At the end of Animalia, the main character crashes into a deer and dies. She comes back as a hybrid being that can fly. Animalia had a happy ending. The character gets to fly, but dies. XMALIA starts there. She's gets on the train to travel to the big city to find her way in the world. But the train doesn't stop. It keeps going and she realizes she's the only one on the train. It stops in a small town that is completely abandoned. The whole town is a cemetery for extinct animals. As she walks around, she finds the graves of different extinct animals and sings songs for them to bring them back to life. It's very Twilight Zone-y.

How much is involved in putting on the show?

Right now, the full show is about seventy minutes. I am going to keep writing songs about extinct animals or vanishing animals, so new songs might show up at some point, or I might swap one song out for another to keep it fresh. I would like to be able to do this show for a while. So far, I've only done the full show twice. In addition to singing and playing, I'm doing trapeze and a harness aerial. I have a band with four or five musicians, and Lady Moon, who is an amazing dancer, singer and autoharpist I met in Hudson. Everybody else I find as I need them, so it's not a real solid cast right now.

How did you end up performing XMALIA at Proctors last month?

When I was doing Animalia, Caitlin Foley, who worked at Proctors, saw the show in Troy and asked me to do something at Proctors. Originally, she wanted me to have an exhibit, but then I asked if I could perform on the main stage and it worked out. With XMALIA, we took it to the next level. I worked with an organist. The organ there comes up out of the ground like it's coming out of a coffin, so that fit in perfectly. I had a large set, epic lighting and there was more movement. I just went to town. So now I'm doing some smaller shows, and I'm trying to get a tour together for the spring. And I hope to perform in more large venues locally too.

What's up with the taxidermy animals?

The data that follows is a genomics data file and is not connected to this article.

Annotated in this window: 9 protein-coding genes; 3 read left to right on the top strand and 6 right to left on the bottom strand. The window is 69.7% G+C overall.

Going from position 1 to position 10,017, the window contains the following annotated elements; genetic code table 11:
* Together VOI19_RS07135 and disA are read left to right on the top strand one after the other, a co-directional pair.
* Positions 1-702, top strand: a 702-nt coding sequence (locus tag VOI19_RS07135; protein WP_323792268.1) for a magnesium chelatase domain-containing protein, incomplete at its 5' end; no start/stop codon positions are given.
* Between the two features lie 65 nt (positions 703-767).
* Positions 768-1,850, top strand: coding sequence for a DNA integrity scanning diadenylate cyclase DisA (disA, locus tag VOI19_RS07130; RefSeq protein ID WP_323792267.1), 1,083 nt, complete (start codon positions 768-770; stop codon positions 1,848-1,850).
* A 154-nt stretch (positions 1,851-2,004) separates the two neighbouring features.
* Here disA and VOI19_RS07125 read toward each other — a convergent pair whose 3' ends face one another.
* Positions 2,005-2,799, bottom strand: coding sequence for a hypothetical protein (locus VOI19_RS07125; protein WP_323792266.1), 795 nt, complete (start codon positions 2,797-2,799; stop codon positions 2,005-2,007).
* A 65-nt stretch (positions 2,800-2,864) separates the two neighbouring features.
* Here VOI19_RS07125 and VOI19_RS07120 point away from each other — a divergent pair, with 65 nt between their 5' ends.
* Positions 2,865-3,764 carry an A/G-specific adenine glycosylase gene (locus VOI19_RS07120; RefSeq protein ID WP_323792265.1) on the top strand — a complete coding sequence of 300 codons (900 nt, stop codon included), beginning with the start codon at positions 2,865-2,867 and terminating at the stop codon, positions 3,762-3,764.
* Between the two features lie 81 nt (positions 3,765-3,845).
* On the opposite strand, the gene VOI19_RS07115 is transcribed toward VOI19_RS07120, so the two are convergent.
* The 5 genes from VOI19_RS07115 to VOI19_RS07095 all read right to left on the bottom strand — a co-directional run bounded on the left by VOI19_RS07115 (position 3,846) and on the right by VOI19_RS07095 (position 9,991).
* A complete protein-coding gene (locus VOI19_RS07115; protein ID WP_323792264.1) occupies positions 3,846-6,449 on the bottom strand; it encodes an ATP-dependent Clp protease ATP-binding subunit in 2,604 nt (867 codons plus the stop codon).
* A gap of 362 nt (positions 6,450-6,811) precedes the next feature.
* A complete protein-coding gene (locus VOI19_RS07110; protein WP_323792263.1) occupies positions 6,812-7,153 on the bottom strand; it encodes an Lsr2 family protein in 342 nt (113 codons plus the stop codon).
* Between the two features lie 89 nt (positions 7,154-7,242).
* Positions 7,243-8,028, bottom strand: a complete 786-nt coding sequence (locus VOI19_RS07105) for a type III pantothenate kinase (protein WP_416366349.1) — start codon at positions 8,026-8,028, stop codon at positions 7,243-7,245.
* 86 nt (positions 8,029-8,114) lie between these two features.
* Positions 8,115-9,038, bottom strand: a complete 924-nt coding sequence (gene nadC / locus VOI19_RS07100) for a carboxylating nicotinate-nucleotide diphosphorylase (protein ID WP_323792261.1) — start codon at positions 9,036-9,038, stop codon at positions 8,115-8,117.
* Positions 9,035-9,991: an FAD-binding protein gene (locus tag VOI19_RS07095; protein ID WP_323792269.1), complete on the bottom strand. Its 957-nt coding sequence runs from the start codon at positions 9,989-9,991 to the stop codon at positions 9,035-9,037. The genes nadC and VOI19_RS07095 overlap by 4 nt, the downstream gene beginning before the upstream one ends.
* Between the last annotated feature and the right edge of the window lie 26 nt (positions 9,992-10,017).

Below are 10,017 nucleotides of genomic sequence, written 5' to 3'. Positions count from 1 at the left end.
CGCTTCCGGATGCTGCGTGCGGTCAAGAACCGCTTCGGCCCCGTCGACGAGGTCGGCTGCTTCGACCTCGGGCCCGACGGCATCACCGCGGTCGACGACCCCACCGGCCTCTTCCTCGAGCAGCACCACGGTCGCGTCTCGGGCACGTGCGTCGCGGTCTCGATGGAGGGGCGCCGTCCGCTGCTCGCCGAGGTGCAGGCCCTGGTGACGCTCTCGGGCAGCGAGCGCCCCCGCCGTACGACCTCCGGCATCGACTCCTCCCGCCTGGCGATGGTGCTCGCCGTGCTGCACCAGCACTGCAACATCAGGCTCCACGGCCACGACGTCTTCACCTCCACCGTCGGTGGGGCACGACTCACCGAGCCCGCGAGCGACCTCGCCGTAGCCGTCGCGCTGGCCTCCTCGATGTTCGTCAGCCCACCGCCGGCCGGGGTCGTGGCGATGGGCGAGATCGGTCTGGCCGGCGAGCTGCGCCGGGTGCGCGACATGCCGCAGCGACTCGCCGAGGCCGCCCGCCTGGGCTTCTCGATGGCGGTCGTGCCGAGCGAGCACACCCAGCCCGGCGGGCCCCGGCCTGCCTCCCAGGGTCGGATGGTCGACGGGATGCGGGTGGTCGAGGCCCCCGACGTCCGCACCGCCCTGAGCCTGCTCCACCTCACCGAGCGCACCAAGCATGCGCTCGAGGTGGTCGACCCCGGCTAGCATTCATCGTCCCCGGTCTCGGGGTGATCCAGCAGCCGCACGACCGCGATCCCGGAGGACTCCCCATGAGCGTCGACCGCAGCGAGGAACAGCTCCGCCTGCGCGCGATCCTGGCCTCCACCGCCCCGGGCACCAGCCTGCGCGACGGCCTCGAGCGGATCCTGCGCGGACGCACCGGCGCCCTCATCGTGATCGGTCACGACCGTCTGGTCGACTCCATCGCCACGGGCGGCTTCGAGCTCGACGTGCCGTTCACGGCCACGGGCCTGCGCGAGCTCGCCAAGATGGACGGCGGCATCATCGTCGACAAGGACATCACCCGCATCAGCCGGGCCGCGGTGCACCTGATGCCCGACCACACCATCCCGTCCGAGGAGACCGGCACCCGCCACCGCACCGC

The taxidermy carries over from Animalia, where I had the deer head. Now I have different taxidermy animals that have come into my life, playing the roles of extinct animals. A tiger head plays the role of the Tasmanian tiger, a sheep plays the role of the ibex. A deer piece plays an ancient, giant deer.

Figuring out how to make all of this work has been interesting. They are committed members of the show, they can't move away. In a way, that makes sense, since these animals we are dealing with are gone. I'm an artist, not a scientist. I can't try to be scientifically accurate, have to try to recreate some kind of essence of the animals. Took me a while to figure out that I could use taxidermy animals. Then I said "It's OK, I'm an artist. It's kind of sci-fi." There's an absurdity to it.

Shows and Exhibits

Cooley will be performing excerpts from XMALIA at the following venues:
Spotty Dog, Hudson, August 17, 8pm, $5
Gallery A3, Amherst, Massachusetts, August 18, 7:30 pm
XMALIA Gallery at DownStreet Art, August 25 & Sep. 29, 8pm, 18 Holden St. North Adams

The XMALIA gallery/exhibit is on view through Oct. 16 in North Adams, 18 Holden St.
gallery hours: Wed-Fri 12-6 | Sat 10-6 | Sun 10-2

The next full performance of Xmalia is January 25< a href="http://www.mcla.edu/About_MCLA/Community/bcrc/mclapresents/">at MCLA Presents in North Adams.

photo: Ken Jacobie